Magnificent buildings from the First Temple period were found in this area, apparently part of the government complex of that time.

The main building in this complex is called the House of Ahiel (after a clay shard with the name Ahiel found in the building).

The Gihon Spring

The underlying factor in the development of ancient Jerusalem was the Gihon Spring, one of the largest and most abundant springs of the central mountain ridge.

Thanks to this spring, there was human settlement here already in prehistoric times, which grew and increased from the Canaanite period and on.

King Solomon was anointed by the waters of this spring, as it says in I Kings 1:38-39: “so they went down and had Solomon ride on King David’s mule and brought him to Gihon; there Zadok the priest took the horn of oil from the tent and anointed Solomon. Then they blew the trumpet, and all the people said, ‘Long live King Solomon!’ ”

The Gihon Spring fortifications

In recent archaeological excavations a vast system of fortifications the Canaanite period in 18th century BCE was uncovered.

It encompassed the Gihon Spring and protecting it against enemies, with a huge tower built of enormous rocks.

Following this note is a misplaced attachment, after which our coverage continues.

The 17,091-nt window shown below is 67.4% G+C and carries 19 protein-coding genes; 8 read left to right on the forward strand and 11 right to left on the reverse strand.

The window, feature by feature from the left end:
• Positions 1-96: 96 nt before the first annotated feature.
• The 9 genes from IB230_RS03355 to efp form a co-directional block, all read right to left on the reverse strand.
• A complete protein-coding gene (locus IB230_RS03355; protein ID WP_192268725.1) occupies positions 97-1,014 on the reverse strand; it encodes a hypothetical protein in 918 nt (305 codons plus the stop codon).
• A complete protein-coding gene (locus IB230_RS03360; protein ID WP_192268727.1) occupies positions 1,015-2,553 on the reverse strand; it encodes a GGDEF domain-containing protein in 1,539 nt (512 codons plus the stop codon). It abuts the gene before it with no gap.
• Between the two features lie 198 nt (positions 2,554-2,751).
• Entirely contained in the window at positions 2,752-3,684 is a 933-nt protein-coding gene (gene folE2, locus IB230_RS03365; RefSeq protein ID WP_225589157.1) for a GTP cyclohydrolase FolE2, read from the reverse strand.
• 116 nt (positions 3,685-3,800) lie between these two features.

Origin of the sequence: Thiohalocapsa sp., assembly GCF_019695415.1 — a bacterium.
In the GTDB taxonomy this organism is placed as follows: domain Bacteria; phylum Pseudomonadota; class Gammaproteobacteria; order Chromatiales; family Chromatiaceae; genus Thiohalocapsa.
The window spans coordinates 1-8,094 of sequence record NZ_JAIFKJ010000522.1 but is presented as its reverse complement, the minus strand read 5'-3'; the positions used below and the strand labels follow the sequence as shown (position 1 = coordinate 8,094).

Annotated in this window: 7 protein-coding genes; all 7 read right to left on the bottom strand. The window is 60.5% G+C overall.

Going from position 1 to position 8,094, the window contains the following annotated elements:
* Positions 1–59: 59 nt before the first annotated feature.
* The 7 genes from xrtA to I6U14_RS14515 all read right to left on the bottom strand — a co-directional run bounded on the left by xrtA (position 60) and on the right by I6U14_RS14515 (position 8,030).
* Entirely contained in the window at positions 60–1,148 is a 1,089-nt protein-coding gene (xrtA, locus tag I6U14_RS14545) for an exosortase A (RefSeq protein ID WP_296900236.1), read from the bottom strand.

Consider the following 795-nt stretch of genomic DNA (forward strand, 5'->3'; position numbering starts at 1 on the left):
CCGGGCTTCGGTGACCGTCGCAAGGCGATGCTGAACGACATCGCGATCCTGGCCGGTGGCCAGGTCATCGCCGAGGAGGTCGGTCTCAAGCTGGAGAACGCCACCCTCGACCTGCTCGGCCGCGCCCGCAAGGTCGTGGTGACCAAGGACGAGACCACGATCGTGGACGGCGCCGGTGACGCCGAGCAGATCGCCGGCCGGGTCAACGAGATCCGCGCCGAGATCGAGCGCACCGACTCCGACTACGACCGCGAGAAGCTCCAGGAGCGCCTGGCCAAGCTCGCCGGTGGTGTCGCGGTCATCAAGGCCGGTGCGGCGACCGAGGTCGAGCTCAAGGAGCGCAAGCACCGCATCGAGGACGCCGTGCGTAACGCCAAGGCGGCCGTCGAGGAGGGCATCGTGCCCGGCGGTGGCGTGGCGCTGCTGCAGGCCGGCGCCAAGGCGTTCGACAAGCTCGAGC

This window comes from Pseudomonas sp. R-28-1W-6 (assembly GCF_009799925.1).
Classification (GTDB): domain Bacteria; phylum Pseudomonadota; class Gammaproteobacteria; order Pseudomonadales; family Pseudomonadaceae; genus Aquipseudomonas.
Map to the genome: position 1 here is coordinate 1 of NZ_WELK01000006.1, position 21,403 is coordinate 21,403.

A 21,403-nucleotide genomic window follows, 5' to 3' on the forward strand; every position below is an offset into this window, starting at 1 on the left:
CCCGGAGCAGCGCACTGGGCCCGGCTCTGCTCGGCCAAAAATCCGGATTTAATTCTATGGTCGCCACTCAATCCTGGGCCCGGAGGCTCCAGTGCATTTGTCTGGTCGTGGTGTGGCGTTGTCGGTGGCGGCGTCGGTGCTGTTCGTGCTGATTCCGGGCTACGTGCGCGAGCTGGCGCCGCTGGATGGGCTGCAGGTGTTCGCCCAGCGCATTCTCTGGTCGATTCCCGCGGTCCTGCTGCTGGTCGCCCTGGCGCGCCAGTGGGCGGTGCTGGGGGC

Jerusalem’s ancient city walls

Within the area of the park, sections of Jerusalem’s city walls from different periods can be seen. This includes walls from the Canaanite period and from the time of the Kingdom of Judah.

The Ophel excavations

The Ophel excavations is an area extends over the southern side of the Temple Mount, to the north of the city of David.

Ancient stairs have been uncovered there for pilgrims to the Temple Mount in front of the Hulda Gates and a system of fortifications from the First Temple period.

Access to the site is through the Davidson Center Archaeology Park, and involves a separate entry fee.

What Else to See

Other sites in the area of the Jerusalem Walls National Park are the Valley of Hinnom, the historic Yemin Moshe and Mishkenot Sha’ananim neighborhoods, and more.

The walls themselves and the Old City Walls promenade are not included in the area of the national park.